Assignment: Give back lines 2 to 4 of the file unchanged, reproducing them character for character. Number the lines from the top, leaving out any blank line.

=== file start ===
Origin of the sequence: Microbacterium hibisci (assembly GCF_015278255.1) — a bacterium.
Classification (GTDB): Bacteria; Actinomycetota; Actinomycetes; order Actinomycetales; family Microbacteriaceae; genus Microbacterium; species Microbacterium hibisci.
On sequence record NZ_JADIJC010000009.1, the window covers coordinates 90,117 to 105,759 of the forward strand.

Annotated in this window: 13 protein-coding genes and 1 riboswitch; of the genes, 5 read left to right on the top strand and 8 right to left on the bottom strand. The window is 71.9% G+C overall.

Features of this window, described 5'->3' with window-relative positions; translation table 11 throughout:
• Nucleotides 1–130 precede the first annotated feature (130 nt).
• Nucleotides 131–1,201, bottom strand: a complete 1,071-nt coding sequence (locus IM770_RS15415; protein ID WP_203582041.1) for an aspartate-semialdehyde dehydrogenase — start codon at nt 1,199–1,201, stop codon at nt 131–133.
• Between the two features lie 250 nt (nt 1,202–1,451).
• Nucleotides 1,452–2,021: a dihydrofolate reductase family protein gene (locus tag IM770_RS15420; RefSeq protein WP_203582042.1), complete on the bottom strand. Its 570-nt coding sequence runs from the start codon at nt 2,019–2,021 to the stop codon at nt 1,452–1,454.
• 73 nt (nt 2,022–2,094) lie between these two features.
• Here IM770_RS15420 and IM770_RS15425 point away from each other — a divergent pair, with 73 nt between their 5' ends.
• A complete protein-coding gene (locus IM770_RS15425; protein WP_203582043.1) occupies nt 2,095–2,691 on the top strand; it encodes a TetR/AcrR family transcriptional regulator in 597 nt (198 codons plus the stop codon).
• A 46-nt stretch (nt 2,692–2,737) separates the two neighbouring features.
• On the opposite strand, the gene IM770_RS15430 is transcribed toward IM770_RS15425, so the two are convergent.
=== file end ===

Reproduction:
Classification (GTDB): Bacteria; Actinomycetota; Actinomycetes; order Actinomycetales; family Microbacteriaceae; genus Microbacterium; species Microbacterium hibisci.
On sequence record NZ_JADIJC010000009.1, the window covers coordinates 90,117 to 105,759 of the forward strand.

Annotated in this window: 13 protein-coding genes and 1 riboswitch; of the genes, 5 read left to right on the top strand and 8 right to left on the bottom strand. The window is 71.9% G+C overall.